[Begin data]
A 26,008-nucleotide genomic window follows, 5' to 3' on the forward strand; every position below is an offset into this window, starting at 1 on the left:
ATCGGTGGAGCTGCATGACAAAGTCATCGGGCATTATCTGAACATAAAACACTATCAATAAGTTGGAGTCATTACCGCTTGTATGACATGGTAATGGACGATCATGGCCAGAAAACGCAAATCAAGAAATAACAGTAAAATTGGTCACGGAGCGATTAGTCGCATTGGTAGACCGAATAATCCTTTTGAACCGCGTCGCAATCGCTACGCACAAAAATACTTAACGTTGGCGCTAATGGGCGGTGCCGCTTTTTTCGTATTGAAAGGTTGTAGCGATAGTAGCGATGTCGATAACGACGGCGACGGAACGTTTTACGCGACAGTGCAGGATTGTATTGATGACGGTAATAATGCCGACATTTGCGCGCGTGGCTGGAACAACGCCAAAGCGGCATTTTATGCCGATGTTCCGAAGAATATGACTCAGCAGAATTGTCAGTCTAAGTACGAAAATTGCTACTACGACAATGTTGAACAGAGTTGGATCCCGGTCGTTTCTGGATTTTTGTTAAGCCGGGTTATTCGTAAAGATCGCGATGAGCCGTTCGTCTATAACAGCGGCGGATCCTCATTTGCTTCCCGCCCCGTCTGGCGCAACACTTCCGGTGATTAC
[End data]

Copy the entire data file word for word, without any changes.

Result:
A 26,008-nucleotide genomic window follows, 5' to 3' on the forward strand; every position below is an offset into this window, starting at 1 on the left:
ATCGGTGGAGCTGCATGACAAAGTCATCGGGCATTATCTGAACATAAAACACTATCAATAAGTTGGAGTCATTACCGCTTGTATGACATGGTAATGGACGATCATGGCCAGAAAACGCAAATCAAGAAATAACAGTAAAATTGGTCACGGAGCGATTAGTCGCATTGGTAGACCGAATAATCCTTTTGAACCGCGTCGCAATCGCTACGCACAAAAATACTTAACGTTGGCGCTAATGGGCGGTGCCGCTTTTTTCGTATTGAAAGGTTGTAGCGATAGTAGCGATGTCGATAACGACGGCGACGGAACGTTTTACGCGACAGTGCAGGATTGTATTGATGACGGTAATAATGCCGACATTTGCGCGCGTGGCTGGAACAACGCCAAAGCGGCATTTTATGCCGATGTTCCGAAGAATATGACTCAGCAGAATTGTCAGTCTAAGTACGAAAATTGCTACTACGACAATGTTGAACAGAGTTGGATCCCGGTCGTTTCTGGATTTTTGTTAAGCCGGGTTATTCGTAAAGATCGCGATGAGCCGTTCGTCTATAACAGCGGCGGATCCTCATTTGCTTCCCGCCCCGTCTGGCGCAACACTTCCGGTGATTAC